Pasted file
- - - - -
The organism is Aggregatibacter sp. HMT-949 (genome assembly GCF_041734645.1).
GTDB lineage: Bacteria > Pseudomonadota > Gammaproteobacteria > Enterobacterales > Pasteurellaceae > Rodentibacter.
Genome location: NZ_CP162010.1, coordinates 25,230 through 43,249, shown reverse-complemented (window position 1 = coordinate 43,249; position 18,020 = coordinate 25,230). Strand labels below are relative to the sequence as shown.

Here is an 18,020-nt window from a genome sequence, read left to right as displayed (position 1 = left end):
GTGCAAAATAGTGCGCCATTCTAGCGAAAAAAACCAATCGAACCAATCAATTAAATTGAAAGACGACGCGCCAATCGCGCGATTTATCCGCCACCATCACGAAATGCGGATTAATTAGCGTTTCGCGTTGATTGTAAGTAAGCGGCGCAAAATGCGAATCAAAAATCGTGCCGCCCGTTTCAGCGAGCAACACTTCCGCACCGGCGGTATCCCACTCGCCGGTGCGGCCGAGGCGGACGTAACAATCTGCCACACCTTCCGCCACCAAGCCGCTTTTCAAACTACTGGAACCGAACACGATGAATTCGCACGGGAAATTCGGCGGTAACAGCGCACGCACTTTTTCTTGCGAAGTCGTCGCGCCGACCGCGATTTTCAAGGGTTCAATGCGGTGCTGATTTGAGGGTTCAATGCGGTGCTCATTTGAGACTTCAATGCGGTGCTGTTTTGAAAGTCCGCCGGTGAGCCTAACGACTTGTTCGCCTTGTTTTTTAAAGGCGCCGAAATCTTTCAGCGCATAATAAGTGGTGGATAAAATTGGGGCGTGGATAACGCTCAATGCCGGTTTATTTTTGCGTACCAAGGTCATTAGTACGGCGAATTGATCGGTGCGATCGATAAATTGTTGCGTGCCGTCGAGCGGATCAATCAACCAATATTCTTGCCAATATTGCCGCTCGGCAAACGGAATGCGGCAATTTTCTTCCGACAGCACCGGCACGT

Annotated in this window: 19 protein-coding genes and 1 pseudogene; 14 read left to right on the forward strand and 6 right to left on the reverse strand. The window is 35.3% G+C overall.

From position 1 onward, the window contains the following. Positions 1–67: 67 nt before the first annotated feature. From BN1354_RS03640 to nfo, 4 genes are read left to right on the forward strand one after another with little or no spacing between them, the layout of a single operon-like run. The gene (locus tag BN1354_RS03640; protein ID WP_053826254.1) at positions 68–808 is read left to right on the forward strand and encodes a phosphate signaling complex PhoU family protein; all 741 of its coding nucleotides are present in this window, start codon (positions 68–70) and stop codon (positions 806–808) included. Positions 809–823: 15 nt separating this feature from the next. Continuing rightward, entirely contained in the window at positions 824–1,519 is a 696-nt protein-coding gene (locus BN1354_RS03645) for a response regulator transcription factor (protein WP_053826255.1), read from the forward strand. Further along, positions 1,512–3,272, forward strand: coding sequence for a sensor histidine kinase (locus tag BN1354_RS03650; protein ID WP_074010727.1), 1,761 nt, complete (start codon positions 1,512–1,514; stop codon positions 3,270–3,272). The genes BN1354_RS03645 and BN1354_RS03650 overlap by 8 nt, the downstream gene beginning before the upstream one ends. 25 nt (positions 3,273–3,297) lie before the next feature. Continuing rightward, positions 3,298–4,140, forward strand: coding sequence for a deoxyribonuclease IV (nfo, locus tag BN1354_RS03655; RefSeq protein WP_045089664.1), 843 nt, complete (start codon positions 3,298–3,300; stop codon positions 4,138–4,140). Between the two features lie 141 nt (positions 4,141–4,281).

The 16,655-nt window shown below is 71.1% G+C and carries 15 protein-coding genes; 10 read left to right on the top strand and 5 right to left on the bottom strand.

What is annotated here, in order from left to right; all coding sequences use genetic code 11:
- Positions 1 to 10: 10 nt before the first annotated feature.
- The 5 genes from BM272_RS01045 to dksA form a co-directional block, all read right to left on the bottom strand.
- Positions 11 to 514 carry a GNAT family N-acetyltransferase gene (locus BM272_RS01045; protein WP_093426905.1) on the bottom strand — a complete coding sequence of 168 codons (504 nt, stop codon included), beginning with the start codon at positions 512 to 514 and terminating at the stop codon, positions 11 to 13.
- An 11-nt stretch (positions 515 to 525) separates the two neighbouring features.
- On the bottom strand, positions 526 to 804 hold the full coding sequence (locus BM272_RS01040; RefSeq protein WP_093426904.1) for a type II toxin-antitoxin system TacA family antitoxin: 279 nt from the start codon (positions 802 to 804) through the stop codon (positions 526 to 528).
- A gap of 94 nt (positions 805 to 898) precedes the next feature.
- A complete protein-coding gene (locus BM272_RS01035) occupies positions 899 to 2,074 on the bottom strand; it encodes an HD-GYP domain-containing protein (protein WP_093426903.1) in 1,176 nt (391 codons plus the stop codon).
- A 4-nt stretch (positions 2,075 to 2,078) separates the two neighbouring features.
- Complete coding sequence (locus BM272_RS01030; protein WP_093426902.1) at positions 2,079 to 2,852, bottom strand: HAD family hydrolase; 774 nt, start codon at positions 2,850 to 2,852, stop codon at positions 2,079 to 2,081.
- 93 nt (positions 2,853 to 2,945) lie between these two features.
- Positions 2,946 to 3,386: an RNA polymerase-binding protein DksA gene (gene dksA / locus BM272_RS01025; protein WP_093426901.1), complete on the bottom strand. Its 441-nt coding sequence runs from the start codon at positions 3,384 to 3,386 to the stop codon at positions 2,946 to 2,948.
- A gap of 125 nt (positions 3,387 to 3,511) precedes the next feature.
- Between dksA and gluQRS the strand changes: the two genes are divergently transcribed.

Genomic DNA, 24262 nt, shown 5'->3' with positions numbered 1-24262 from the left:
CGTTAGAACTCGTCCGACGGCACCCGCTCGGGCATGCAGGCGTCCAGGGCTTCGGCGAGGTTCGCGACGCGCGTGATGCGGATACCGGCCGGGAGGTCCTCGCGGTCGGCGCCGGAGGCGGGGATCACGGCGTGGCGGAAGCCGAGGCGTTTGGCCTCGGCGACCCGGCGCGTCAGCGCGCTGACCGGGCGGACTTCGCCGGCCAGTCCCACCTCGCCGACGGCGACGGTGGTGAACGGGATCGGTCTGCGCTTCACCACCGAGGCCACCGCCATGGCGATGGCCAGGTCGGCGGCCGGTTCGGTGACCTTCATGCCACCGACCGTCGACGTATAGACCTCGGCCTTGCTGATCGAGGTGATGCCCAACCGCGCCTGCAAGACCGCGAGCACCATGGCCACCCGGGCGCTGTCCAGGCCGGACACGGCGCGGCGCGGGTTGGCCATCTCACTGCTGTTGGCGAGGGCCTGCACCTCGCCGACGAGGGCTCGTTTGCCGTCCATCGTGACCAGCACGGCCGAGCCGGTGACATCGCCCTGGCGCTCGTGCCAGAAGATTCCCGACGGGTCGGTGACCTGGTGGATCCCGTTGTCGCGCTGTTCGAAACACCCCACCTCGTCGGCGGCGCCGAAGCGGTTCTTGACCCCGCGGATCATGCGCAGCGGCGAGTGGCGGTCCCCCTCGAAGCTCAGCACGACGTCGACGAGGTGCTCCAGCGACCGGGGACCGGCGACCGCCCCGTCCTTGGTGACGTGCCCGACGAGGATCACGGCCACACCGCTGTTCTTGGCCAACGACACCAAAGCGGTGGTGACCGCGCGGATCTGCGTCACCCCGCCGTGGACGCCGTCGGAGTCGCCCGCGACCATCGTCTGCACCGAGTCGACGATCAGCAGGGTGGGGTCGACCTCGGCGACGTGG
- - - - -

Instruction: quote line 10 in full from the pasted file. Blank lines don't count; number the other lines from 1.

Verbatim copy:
- Positions 1 to 10: 10 nt before the first annotated feature.